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How Cities, States, and Tribes Can Boost Entrepreneurship via the American Rescue Plan

The COVID-19 crisis has put thousands of small businesses, from high-growth startups to Main Street employers, out of business. Importantly, the economic impacts of COVID-19 have not been equal. Minority-owned businesses and very small businesses are disproportionately concentrated in the industries most heavily impacted by the COVID-19 crisis such as restaurants, retail stores, and personal services. As a result, encouraging entrepreneurship, making it more equitable, and improving access to the financial resources needed to start and maintain a business must be a priority for policymakers as the economy recovers.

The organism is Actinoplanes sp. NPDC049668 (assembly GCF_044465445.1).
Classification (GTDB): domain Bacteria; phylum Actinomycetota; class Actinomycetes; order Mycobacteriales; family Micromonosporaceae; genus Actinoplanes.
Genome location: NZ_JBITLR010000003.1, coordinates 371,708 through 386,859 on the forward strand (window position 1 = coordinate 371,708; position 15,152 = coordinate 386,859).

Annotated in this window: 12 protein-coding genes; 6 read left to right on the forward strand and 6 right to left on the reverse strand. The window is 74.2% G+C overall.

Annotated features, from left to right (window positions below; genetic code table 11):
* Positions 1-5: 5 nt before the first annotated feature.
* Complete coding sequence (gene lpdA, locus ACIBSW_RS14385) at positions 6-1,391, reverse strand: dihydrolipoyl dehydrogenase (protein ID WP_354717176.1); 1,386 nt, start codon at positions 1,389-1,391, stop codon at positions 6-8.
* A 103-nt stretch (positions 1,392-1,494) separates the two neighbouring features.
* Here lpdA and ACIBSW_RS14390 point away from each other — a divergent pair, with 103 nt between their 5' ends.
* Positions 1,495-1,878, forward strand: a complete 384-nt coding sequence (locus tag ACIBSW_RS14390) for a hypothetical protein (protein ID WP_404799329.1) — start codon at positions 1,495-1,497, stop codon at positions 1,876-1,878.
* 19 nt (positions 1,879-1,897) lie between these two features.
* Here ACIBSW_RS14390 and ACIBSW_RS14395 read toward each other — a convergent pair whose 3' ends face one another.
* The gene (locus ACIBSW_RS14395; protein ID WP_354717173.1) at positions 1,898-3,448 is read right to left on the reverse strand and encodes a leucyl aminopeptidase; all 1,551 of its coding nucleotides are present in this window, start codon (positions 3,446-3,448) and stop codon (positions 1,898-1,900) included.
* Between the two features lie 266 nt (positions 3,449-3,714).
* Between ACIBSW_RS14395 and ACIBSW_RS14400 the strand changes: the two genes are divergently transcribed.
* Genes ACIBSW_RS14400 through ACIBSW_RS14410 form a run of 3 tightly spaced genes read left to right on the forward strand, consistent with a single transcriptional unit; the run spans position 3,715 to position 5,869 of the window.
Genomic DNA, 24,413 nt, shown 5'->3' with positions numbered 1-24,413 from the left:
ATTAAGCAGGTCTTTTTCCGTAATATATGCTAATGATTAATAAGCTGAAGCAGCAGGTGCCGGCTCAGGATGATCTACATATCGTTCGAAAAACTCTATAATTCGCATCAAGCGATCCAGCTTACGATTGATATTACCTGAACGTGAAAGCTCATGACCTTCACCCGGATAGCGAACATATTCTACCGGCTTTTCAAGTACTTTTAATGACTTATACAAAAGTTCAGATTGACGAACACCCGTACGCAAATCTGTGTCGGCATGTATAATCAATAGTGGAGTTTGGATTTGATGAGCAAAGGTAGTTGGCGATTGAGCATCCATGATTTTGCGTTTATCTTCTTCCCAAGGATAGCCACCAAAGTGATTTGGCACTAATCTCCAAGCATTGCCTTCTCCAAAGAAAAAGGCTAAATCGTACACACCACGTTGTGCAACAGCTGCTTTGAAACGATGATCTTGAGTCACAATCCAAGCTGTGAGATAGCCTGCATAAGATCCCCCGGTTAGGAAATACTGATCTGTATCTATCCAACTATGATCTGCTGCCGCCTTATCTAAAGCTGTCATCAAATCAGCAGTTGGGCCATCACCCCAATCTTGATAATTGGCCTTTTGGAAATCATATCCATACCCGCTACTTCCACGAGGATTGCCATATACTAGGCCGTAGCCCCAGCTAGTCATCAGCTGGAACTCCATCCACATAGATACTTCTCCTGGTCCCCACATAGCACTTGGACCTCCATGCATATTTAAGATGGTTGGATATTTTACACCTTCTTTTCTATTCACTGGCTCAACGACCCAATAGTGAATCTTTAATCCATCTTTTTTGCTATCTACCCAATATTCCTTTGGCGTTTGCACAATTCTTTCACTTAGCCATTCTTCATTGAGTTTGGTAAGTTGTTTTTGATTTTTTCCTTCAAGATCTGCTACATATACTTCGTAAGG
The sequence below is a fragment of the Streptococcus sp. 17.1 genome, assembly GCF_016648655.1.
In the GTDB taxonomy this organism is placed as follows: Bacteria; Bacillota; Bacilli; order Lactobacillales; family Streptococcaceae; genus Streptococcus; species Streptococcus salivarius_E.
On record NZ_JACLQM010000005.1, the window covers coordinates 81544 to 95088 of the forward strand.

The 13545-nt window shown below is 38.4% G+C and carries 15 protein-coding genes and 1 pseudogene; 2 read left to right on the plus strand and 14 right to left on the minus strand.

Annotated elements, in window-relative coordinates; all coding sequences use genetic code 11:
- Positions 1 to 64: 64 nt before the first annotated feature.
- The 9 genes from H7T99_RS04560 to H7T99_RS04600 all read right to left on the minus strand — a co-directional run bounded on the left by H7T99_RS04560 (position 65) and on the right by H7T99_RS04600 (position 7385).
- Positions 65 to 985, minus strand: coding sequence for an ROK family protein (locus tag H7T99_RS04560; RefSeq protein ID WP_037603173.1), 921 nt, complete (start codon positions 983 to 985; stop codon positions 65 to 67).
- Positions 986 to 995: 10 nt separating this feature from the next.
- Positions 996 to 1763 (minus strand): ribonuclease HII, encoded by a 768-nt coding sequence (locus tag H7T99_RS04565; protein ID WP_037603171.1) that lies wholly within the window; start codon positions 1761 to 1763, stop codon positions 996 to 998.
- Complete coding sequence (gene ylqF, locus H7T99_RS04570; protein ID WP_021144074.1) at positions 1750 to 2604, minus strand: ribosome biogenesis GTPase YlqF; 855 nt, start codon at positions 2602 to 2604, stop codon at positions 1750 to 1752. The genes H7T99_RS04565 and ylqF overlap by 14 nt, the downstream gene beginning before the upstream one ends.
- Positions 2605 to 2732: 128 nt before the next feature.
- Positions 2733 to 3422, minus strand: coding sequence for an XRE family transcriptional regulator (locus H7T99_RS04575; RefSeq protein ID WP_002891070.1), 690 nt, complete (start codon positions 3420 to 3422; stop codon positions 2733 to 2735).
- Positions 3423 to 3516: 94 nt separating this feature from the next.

While a significant amount of attention has rightfully gone to the $350 billion in flexible funding provided to states, counties, cities, and tribes in the $1.9 trillion American Rescue Plan (ARP), this historic bill also contains an important separate investment aimed at supporting entrepreneurs and small businesses. The ARP’s reauthorization and expansion of the State Small Business Credit Initiative (SSBCI) can not only bolster business creation, but also rectify many of the longstanding entrepreneurship inequalities that exist by race, gender, and place in the United States. SSBCI provides $10 billion to states and tribal governments, providing them flexibility to design a portfolio of small business financing programs that meets the unique needs of local entrepreneurs and considers the conditions of local capital markets. Different than prior federal small business policies focused on relief, such as the Paycheck Protection Program (PPP) and the Economic Injury Disaster Loan (EIDL) program, SSBCI will enhance recovery by providing states and tribes more flexible, patient capital to spur an inclusive entrepreneurship-fueled rebound.

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